3 items from 2011
Vivien Leigh, Marlon Brando, A Streetcar Named Desire Marlon Brando Movies on TCM: The Wild One, Julius Caesar, The Chase Schedule (Et) and synopses from the TCM website: 6:00 Am The Fugitive Kind (1960) A drifter ignites passions among the women of a Mississippi town. Dir: Sidney Lumet. Cast: Marlon Brando, Anna Magnani, Joanne Woodward. Bw-121 mins, Letterbox Format 8:15 Am Julius Caesar (1953) An all-star adaptation of Shakespeare's classic about Julius Caesar's assassination and its aftermath. Dir: Joseph L. Mankiewicz. Cast: John Doucette, George Macready, Michael Pate. Bw-121 mins. 10:30 Am The Chase (1966) A convict's escape ignites passions in his hometown. Dir: Arthur Penn. Cast: Marlon Brando, Jane Fonda, Robert Redford. C-133 mins, Letterbox Format 1:00 Pm Reflections In A Golden Eye (1967) A military officer becomes obsessed with an enlisted man. Dir: John Huston. Cast: Elizabeth Taylor, Marlon Brando, Brian Keith. C-109 mins, Letterbox Format 3:00 Pm Teahouse Of The »
- Andre Soares
Nick Pinkerton in the Voice on Five Japanese Divas, running from tomorrow through April 21: "Rarefied Ozu, bold Kurosawa, saturnine Naruse, magisterial Mizoguchi. The Great Men are here, and then some, but Film Forum's 23-feature series foregrounds other names in the credits: Yamada, Kyo, Tanaka, Hara, Takamine — the women of Japanese cinema's ridiculously fecund postwar Golden Age, when on-screen drama addressed an upended social reality for a national audience that suddenly included many females cashing their first paychecks."
Time Out New York's David Fear offers a "quick primer" on Setsuko Hara ("The Girl Next Door"), Machiko Kyô ("The Chameleon"), Hideko Takamine ("The Icon"), Kinuyo Tanaka ("The Martyr") and Isuzu Yamada ("The Technician").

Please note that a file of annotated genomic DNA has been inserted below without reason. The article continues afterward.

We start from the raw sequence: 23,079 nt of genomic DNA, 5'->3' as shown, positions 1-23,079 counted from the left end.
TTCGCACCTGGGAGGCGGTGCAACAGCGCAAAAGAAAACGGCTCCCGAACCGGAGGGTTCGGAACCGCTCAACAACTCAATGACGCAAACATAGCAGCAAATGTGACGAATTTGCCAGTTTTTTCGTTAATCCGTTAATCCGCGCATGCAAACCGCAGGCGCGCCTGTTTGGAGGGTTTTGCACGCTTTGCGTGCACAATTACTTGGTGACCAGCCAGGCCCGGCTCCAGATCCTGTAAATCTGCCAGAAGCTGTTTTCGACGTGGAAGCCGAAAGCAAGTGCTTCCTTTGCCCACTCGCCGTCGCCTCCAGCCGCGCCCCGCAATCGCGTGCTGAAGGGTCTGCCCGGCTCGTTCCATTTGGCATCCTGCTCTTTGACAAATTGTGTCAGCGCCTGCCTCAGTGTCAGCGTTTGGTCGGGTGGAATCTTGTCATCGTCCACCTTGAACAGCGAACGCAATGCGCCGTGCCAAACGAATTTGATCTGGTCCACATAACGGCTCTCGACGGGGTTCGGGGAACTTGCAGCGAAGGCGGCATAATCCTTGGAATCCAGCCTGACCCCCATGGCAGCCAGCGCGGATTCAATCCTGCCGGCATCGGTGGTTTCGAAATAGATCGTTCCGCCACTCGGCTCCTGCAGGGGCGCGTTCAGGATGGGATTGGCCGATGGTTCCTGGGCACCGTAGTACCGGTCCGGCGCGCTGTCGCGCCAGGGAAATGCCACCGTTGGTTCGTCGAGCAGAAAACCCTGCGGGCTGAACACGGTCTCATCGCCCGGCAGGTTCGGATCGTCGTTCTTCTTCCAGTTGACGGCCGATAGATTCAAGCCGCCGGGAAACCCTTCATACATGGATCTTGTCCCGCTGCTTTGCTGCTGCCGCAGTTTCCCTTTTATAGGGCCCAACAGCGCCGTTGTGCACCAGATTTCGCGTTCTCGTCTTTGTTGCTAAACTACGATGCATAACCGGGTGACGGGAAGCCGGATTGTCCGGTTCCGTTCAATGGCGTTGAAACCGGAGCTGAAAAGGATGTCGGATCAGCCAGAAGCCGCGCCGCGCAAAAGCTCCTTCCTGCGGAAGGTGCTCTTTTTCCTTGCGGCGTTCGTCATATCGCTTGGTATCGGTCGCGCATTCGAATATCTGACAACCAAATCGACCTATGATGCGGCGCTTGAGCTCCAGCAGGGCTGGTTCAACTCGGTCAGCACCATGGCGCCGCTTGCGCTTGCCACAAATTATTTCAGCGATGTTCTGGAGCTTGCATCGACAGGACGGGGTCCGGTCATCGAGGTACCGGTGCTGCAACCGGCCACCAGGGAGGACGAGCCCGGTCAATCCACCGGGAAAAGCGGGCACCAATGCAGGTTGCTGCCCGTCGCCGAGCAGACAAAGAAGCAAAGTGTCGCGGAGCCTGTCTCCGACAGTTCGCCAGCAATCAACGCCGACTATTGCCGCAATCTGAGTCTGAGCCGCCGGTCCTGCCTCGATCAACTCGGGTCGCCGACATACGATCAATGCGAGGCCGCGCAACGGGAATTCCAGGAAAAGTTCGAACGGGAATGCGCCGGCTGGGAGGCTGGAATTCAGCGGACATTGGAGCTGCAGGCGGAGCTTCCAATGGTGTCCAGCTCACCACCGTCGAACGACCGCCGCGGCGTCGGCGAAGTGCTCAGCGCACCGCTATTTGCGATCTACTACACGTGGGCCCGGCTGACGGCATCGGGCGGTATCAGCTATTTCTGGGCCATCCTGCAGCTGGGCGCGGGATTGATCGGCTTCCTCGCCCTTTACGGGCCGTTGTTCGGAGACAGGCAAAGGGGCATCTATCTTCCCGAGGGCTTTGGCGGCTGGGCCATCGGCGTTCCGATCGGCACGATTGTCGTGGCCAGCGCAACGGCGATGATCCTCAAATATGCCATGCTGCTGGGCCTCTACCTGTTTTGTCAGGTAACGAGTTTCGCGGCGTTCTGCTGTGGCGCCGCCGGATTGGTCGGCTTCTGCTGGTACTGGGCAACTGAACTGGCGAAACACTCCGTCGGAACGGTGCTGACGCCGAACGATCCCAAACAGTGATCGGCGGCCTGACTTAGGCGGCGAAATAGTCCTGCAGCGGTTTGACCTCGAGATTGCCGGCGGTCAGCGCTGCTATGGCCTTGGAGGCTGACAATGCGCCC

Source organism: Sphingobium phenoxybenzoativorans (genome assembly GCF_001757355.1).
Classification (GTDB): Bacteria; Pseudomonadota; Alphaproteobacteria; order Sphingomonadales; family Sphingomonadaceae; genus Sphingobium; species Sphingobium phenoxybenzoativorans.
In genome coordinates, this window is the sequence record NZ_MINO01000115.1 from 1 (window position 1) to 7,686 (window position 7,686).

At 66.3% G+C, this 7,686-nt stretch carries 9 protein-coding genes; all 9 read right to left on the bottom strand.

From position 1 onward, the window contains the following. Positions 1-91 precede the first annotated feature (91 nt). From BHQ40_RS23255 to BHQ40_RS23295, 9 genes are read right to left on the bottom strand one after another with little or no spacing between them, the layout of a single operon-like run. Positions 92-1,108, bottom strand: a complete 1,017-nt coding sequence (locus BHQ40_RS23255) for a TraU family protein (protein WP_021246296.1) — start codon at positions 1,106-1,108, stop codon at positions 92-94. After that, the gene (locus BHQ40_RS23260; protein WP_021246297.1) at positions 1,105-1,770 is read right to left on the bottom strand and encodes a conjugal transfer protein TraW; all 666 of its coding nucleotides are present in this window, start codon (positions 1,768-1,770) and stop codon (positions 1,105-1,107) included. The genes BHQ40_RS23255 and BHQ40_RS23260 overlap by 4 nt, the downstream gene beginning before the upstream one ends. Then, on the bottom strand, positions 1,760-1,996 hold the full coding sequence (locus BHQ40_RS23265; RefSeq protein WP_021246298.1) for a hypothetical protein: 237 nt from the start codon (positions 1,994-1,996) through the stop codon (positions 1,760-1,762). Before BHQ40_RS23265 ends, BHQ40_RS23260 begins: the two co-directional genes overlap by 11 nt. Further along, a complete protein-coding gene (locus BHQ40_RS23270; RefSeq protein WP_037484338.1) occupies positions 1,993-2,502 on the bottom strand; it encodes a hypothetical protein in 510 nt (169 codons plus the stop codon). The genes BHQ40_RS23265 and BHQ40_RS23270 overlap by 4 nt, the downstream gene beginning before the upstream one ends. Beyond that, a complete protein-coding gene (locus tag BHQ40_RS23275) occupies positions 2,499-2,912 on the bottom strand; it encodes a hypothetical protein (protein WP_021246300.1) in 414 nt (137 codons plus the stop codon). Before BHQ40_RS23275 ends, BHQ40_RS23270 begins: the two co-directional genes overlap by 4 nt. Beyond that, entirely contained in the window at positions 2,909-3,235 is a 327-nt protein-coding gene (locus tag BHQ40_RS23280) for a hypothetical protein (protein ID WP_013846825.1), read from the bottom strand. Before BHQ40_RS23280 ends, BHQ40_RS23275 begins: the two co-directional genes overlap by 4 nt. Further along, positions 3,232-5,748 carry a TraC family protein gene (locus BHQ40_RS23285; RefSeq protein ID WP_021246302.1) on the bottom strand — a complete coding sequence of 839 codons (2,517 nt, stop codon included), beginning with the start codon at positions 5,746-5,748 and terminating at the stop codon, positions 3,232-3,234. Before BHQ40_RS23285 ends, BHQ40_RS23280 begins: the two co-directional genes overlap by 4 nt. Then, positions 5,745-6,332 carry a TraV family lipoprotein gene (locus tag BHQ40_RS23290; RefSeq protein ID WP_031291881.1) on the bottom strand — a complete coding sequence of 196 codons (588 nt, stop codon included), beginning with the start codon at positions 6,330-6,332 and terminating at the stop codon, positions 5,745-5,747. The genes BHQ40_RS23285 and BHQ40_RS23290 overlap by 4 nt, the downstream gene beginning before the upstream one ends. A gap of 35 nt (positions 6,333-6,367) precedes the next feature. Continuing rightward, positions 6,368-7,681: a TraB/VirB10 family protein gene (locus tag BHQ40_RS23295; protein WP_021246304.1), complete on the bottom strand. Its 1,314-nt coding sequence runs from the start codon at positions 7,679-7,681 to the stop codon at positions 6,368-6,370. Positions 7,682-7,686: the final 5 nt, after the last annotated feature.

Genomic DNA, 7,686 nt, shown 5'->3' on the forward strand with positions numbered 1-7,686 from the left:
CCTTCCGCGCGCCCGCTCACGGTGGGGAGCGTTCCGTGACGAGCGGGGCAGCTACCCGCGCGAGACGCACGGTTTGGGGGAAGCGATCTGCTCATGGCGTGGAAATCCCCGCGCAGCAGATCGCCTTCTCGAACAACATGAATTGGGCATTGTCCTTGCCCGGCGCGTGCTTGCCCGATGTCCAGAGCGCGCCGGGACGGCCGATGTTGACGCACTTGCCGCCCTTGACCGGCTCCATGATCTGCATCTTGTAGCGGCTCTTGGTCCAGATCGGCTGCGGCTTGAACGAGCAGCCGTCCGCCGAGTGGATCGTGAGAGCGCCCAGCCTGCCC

"Considered a bold feminist statement for 1936 Japan as well as a turning point in his own career, Kenji Mizoguchi's Sisters of the Gion is a perfect showcase for his early muse, Isuzu Yamada," finds Joe Bendel.
Starting today, and for most of April, Film Forum in New York will be honoring five of Japan’s greatest actresses in a portmanteau retrospective entitled 5 Japanese Divas. The divas in question are Setsuko Hara, Kinuyo Tanaka, Isuzu Yamada, Machiko Kyo and Hideko Takamine who, collectively, starred in some of the greatest Japanese films of the 1950s golden age (there are more masterpieces per square foot in this retrospective than in any other theater in town). Takamine died last December at the age of 86 (and was featured on Movie Poster of the Week earlier this year), but, remarkably, three of these goddesses—Kyo, Hara and Yamada—are still with us, aged 87, 90 and 94 respectively.
I love the Japanese posters of the 1950s with their crowded montages of faces (I can never be sure if they are photographs or hyper-realist illustrations) in which the actors are paramount, more because I love the »
3 items from 2011
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